Recent Advances in Sorghum Genetic Enhancement Research at ICRISAT
Sorghum is one of the most important cereal crops widely grown for food, feed, fodder/forage, and fuel in the semi-arid tropics of Asia, Africa, the Americas and Australia. The global sorghum areas remained static as the increased area in Africa compensated the area loss in Asia. In spite of rapid decline in sorghum area in Asia due to competition from other remunerative crops, sorghum grain production levels have not declined at the same rate owing to adoption of high yielding hybrids. Though impressive gains have been made in improving productivity levels, biotic and abiotic challenges such as shoot fly, stem borer, grain molds, and terminal drought stress continue to haunt the sorghum growers across the world. International Crops Research Institute for the Semi-Arid Tropics (ICRISAT) and the respective national programs are working on genetic enhancement of sorghum for high yield; shoot fly, and grain mold resistance, and sweet stalk traits. In addition, research focus at ICRISAT also includes adaptation to post-rainy season, terminal drought tolerance, and increasing micronutrient contents (Fe and Zn) in grain. Genetic and cytoplasmic diversification of hybrid parents and varieties for key traits are critical for sustaining the productivity gains. The grain and stover quality requirements of different market segments needs special attention in sorghum improvement research to enhance its market value. This paper analyses the progress made in sorghum improvement research at ICRISAT in partnership with national programs in recent years and the way forward.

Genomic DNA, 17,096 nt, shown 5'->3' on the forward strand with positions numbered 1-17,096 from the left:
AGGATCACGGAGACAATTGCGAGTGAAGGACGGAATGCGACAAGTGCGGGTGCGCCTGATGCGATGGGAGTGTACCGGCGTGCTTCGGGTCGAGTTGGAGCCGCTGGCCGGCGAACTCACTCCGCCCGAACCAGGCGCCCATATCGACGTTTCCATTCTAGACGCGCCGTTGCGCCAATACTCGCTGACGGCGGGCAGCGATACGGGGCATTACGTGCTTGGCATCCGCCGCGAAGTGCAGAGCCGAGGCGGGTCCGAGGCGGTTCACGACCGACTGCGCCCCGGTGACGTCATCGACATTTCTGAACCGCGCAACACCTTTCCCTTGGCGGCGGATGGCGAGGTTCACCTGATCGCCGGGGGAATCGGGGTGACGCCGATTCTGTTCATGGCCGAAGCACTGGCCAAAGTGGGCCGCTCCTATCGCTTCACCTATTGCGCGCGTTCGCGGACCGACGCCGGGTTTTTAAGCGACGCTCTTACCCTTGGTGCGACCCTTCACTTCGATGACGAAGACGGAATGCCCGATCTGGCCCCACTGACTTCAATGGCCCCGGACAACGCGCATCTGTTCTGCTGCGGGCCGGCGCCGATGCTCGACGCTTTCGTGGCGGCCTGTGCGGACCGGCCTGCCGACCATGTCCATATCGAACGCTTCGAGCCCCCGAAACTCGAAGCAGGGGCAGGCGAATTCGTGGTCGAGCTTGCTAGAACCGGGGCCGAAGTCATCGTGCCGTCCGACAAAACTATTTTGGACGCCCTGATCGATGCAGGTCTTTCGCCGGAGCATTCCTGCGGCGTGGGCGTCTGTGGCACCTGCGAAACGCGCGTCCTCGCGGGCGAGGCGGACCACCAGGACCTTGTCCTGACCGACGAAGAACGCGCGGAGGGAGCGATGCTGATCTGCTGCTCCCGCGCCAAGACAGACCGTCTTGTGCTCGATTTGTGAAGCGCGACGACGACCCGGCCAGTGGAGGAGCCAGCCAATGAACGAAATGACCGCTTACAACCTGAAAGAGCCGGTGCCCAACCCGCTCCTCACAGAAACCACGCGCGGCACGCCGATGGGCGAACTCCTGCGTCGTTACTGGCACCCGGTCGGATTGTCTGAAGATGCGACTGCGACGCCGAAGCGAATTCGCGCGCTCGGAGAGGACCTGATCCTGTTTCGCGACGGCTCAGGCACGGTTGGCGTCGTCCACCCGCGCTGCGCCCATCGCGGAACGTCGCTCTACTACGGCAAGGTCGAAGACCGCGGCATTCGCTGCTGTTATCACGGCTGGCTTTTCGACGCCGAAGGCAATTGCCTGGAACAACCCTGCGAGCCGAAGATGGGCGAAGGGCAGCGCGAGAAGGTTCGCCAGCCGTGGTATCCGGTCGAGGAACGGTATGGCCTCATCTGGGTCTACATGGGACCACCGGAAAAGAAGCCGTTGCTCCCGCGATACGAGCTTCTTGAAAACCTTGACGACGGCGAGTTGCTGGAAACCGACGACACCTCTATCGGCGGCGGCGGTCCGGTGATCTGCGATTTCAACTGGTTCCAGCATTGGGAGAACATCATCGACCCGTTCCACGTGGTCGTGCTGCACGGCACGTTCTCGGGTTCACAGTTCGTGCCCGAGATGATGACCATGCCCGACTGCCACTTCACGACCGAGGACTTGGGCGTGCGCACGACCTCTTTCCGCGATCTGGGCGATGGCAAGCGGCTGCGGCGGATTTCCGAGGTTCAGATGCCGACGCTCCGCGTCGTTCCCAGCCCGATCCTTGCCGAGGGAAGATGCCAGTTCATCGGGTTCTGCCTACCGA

Ashok Kumar, A.; Reddy, B.V.S.; Sharma, H.C.; Hash, C.T.; Srinivasa Rao, P.; Ramaiah, B.; Sanjana Reddy, P. Recent Advances in Sorghum Genetic Enhancement Research at ICRISAT. American Journal of Plant Sciences (2011) 02 (04) 589-600. [DOI: 10.4236/ajps.2011.24070]